▪ The children are crying their eyes out.
▪ Three children crying in pushchairs were smacked.
▪ The little children were crying constantly, and the older ones were sullen and withdrawn.
▪ As parents we shared our hopes and fears for our children and laughed and cried together.
▪ And if the child started to cry in the meeting, the parents were sent home.
▪ Richter in one of his analects wrote of a child who cried because the sun bad burned up the dew drops.
▪ She was speaking quietly, and there were screams in the background, along with the unmistakable sound of children crying.
girl
▪ The girl who used to cry at criticism was now fireproof.
▪ A little girl may cry for hours and scream angrily whenever her parents try to play with her.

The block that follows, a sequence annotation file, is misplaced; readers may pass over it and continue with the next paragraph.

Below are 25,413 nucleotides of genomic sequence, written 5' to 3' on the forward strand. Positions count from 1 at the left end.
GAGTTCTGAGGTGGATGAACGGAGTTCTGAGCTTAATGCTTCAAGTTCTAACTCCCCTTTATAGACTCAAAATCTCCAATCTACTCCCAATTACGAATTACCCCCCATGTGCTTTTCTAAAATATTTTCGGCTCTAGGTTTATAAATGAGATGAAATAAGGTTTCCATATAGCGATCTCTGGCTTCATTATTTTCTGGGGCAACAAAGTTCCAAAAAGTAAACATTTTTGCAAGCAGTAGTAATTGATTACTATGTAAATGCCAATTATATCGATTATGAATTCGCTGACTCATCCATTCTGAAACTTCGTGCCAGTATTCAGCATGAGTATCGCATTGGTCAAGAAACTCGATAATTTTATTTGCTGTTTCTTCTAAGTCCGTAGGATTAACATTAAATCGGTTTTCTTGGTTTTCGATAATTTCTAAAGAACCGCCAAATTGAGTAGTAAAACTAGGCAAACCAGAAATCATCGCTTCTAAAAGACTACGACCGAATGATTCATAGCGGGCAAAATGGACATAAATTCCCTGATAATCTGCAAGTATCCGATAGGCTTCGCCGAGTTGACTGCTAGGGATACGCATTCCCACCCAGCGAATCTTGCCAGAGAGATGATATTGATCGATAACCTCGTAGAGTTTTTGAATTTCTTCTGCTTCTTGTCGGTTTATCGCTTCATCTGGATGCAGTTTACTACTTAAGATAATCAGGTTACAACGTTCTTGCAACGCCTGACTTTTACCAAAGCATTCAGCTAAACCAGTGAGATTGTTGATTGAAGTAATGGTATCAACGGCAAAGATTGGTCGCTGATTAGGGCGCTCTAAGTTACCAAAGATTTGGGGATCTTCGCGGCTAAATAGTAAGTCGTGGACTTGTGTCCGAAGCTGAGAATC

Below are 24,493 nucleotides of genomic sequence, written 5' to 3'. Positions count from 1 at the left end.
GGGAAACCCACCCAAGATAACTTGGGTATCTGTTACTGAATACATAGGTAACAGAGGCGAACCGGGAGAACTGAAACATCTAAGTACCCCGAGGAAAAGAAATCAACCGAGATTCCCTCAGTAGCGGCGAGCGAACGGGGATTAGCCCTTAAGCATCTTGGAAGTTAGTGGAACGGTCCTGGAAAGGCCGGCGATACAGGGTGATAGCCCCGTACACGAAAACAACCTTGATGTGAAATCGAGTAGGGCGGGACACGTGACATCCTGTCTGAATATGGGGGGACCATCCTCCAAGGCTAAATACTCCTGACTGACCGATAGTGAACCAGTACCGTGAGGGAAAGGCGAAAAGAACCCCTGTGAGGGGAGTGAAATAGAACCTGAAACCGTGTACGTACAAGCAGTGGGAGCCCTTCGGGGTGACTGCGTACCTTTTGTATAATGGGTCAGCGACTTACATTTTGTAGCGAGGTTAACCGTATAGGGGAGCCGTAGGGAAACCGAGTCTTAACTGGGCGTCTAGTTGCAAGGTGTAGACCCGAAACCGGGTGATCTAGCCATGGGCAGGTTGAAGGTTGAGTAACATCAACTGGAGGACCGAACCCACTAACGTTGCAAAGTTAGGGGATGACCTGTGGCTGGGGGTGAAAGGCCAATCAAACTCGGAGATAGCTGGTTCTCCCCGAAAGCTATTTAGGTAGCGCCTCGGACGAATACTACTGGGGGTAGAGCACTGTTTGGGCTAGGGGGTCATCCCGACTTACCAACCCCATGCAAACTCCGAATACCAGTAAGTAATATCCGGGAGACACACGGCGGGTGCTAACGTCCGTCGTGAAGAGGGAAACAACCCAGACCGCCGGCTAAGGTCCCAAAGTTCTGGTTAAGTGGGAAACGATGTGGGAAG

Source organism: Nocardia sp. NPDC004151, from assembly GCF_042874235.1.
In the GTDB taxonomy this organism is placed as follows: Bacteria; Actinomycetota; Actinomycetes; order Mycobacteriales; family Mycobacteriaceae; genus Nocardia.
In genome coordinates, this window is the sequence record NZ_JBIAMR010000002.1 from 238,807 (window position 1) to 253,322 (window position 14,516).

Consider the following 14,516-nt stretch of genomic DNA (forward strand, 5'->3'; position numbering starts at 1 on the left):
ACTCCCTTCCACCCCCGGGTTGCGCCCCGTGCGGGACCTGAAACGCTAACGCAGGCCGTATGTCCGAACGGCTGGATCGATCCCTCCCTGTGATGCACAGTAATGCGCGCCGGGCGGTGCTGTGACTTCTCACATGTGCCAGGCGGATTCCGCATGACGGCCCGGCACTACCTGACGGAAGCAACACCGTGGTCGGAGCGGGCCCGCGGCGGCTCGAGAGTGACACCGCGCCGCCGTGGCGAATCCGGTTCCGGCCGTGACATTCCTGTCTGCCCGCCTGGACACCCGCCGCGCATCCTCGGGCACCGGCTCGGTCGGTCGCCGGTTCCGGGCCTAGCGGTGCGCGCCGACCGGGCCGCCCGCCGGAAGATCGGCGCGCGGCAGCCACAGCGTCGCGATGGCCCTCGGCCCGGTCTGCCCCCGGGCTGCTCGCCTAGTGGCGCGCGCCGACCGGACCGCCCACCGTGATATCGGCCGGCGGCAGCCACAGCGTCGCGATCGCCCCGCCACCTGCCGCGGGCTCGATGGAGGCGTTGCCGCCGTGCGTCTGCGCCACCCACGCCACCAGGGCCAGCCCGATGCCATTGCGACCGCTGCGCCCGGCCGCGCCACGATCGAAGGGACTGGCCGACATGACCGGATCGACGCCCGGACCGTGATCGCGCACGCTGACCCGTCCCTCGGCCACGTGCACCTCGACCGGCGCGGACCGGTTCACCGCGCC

▪ Most of the new girls cried a great deal.
▪ A few girls began to cry.
▪ After this last furlough we paid a last sad visit to the school and found a small girl crying her heart out.
▪ But the girls would cry out: No, no, not true!
▪ The small girl was crying, looking for her lost kittens.
▪ When a girl cried, he held her up so she could blow out a candle.
heart
▪ After this last furlough we paid a last sad visit to the school and found a small girl crying her heart out.
▪ March 7: I cried my heart out last night after seeing the movie High Tide.
▪ My body was crying but my heart was empty.
▪ She cried her heart out, all because of an unruly trouble-making, black-hearted child who was ripping her apart.
▪ Anyway, then she just sprawled on the floor and cried her heart out.
▪ For the first time since I cried my heart out in Puerto Rico - I was crying.
help
▪ Without adequate built-in safeguards, there will be other Susan Allens who will pull the trigger before they cry for help.